The results of the latest Global Dairy Trade among other things have just confirmed how difficult it is to forecast anything at the moment. Even in the best of time future projections are difficult and more likely to be wrong rather than right.
However, at the moment with COVID-19, the most political unrest internationally I can recall since the Cold War ended, throw in some of the influences of climate change and what might be required to mitigate against it, as well as changing demographics and consumer preferences, and you end up with an environment that tests the best.
In the GDT results US-based RaboResearch Dairy Analyst Thomas Bailey highlighted several aspects of the auction that are worth repeating. The first was that sale volumes are up 10% on the last sale and almost at what would traditionally be considered “peak offer”. So, the rise is certainly not due to any constraints on supply.
The lift in the GDT was led by the rise in the price of SMP going up by +8.4%. The 2 year average on the GDT for the difference between WMP and SMP has been around US$600. With the result of the latest auction, on top of a general closing up, the margin WMP has over SMP is now down to just US$90. This appears to be largely driven by the lack of the Chinese domestic milk industry to have a market for the milk fat by-product, so demand needs to be met from imports, notably New Zealand. The New Zealand price is now around 23% above that of the EU and USA produced product.
This demand for protein is also coming from other government food purchasing programs around the globe as well helping to push the demand along.
Cheese lifting by +7.2% has also come as a surprise. It is driven largely by the food service sector and this area that has been putting a damper on the recent previous GDT auctions, so a rise of this magnitude was unexpected. However, butter continues its trend downwards with a -1.4% drop.
China has done nothing to reassure trading partners about being in a benign relationship with the revelation of 800 kiwis being on a data base presumably for some future potential influence. It makes the New Zealand Government’s decision not to rule out Huawei from being involved in the 5G development questionable.
The Government has no doubt been trying to walk the fine line that keeps trade and diplomatic doors open but if the ‘collection on names revelation’ proves to be as sinister after closer investigation as it looks at first flush then this may complicate trade deals in the future. Given that the ‘list’ contained over 2.4 million names from around the world, hopefully New Zealand can keep in the background and let other nations less reliant on China for trade (I presume such countries exist) go in to fight this round.
However, when it comes to the 5G involvement it will be more difficult to remain in the shadows. Global Security analyst Dr Paul Buchanan made the following comments back in July relating to the 5G issue "There are serious suspicions that they're just not honest brokers, that they use their inclusion in world trade regimes to advantage themselves at the expense of others, and they simply don't play by the same rules as everybody else… So, I think that New Zealand, because of its vulnerabilities, needs to reconsider its trade relationship with China because that will not go back to what it was before February."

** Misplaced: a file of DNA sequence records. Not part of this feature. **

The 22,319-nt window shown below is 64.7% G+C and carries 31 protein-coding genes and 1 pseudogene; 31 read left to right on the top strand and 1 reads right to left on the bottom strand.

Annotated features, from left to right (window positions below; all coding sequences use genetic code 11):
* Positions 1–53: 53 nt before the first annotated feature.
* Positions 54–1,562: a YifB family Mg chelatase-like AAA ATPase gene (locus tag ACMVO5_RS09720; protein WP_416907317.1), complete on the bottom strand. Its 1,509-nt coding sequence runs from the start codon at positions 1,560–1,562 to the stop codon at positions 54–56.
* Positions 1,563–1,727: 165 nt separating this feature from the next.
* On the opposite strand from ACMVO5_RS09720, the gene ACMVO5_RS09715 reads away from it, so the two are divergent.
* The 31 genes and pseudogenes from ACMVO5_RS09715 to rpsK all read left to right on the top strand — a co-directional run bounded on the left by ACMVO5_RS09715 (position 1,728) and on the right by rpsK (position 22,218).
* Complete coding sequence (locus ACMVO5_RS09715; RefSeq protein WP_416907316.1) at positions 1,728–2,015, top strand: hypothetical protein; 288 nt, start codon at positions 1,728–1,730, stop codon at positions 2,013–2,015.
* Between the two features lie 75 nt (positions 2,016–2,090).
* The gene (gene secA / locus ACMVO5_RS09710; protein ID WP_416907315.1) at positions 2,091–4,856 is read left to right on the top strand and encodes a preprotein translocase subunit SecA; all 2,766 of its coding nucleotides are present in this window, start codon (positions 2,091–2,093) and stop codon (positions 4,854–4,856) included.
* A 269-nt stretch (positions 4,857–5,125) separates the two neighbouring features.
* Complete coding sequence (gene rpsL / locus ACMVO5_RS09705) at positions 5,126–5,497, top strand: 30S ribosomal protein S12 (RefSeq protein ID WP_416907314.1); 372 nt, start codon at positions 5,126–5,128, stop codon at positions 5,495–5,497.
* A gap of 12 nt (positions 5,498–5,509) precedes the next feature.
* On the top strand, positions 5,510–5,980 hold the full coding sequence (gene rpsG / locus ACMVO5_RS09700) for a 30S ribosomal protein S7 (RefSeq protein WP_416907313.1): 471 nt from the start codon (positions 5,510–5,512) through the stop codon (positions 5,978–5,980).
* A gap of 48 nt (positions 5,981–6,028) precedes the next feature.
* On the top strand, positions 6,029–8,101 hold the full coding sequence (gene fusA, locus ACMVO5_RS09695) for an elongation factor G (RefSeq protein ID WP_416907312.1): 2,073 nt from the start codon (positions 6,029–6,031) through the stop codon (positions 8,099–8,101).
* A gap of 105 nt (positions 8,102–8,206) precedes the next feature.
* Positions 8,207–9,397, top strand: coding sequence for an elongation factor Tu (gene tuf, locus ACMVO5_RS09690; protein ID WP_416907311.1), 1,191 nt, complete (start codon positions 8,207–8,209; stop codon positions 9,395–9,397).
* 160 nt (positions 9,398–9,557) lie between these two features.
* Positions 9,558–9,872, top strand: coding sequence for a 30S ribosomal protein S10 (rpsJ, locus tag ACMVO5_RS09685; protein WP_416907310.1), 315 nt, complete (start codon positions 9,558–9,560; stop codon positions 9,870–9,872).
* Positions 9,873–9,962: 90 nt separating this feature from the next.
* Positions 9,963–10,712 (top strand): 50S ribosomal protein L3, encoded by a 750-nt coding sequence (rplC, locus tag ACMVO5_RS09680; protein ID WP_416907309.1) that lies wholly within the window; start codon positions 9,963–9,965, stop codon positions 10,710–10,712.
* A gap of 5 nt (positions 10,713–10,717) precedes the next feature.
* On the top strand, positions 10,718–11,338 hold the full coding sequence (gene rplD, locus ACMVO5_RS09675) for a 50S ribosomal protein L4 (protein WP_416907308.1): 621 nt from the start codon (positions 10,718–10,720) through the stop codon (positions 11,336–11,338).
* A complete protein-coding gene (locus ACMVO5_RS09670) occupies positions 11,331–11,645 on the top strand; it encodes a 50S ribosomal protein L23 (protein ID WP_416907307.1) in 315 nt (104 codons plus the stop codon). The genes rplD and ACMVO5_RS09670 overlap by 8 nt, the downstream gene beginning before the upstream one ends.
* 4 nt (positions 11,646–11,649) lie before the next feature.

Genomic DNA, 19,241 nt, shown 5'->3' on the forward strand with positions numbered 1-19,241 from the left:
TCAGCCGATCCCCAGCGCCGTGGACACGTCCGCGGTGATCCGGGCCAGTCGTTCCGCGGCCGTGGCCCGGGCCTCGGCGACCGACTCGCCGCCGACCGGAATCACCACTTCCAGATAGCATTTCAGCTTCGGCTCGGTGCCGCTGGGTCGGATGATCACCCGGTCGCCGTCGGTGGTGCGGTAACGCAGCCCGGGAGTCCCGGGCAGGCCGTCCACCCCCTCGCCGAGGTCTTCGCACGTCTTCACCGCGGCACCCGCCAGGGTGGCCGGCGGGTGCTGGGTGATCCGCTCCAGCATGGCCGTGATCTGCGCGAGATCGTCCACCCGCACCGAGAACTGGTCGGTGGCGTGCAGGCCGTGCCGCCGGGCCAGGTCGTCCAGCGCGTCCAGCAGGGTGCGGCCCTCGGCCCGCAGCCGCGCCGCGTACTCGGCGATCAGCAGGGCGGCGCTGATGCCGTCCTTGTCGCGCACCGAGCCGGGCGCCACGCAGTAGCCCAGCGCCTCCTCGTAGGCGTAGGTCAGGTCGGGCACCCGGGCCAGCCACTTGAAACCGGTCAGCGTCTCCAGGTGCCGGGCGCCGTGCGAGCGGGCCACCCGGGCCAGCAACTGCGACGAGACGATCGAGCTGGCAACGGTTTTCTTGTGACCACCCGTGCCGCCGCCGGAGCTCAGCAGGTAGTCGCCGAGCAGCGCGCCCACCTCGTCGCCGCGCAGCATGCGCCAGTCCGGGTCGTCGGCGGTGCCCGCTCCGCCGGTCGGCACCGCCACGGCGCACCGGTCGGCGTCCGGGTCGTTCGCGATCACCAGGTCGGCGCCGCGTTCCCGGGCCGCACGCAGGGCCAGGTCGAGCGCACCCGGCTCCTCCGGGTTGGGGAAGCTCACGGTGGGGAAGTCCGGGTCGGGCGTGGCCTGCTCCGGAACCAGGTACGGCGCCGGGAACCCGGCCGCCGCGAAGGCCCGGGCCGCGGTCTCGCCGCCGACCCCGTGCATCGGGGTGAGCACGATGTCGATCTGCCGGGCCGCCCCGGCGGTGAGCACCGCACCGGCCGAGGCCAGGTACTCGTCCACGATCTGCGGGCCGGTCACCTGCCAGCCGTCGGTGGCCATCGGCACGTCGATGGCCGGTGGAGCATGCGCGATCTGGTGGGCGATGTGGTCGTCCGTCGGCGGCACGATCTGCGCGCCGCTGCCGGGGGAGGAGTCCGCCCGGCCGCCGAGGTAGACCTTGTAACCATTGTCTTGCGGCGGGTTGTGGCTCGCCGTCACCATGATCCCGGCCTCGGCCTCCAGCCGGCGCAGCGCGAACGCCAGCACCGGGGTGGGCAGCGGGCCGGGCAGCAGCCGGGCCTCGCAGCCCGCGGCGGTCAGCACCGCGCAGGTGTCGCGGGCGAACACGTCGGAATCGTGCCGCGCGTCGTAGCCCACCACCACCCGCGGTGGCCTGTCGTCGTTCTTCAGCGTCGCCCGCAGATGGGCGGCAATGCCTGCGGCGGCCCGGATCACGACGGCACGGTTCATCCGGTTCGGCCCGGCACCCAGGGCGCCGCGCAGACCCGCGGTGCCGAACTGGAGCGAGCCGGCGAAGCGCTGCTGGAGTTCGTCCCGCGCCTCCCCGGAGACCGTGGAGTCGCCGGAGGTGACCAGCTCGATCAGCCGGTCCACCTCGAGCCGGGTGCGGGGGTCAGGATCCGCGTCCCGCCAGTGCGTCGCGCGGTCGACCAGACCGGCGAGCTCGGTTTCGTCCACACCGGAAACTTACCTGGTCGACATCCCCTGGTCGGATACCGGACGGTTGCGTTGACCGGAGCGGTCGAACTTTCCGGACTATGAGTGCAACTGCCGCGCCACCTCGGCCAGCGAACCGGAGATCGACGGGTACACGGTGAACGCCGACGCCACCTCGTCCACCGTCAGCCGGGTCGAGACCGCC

Unfortunately, New Zealand would have a great deal of difficulty finding any apt replacement as our major trading partner and so how it handles the 5G especially in the context of the ‘names collection’ will be problematic.
It was revealed recently that African Swine Fever in pigs is still has an influence on the world meat trade. A wild boar was identified with the disease in Poland near the German border. As a result, many countries, including China, have ceased importing pork from the EU. To date there is no evidence that the disease has got into the European domestic herd which normally operate under very tight quarantine conditions. However, the trade restrictions may mean that there will be greater demand for other meat supplies to go into China, such as mutton and lamb, which New Zealand may get some additional demand for.
However, if the EU gets a glut of pork it will no doubt reduce the retail price there and this may limit demand for sheep meat in that market as consumers purchase the cheaper pork.
To date the high levels of pork going into China has meant volumes being sold in the EU are low as COVID-19’s influence has put a damper on production. But the retained pork will no doubt replace some form of protein.
COVID-19 influence on processing livestock through Victoria’s meat works is also being highlighted as yet another potential complication on the lamb supply trade. Currently works have to operate with around 33% staffing to meet COVID-19 compliance levels meaning a backlog of lambs are building up. Presumably the restrictions will ease in a month or so and then coincide coming onto the international market at the same time as when New Zealand’s new seasons lambs are coming on.
There probably never has been a ‘normal’ trading environment with so many factors influencing it. But the current environment seems about as far away from normal as I can ever recall seeing.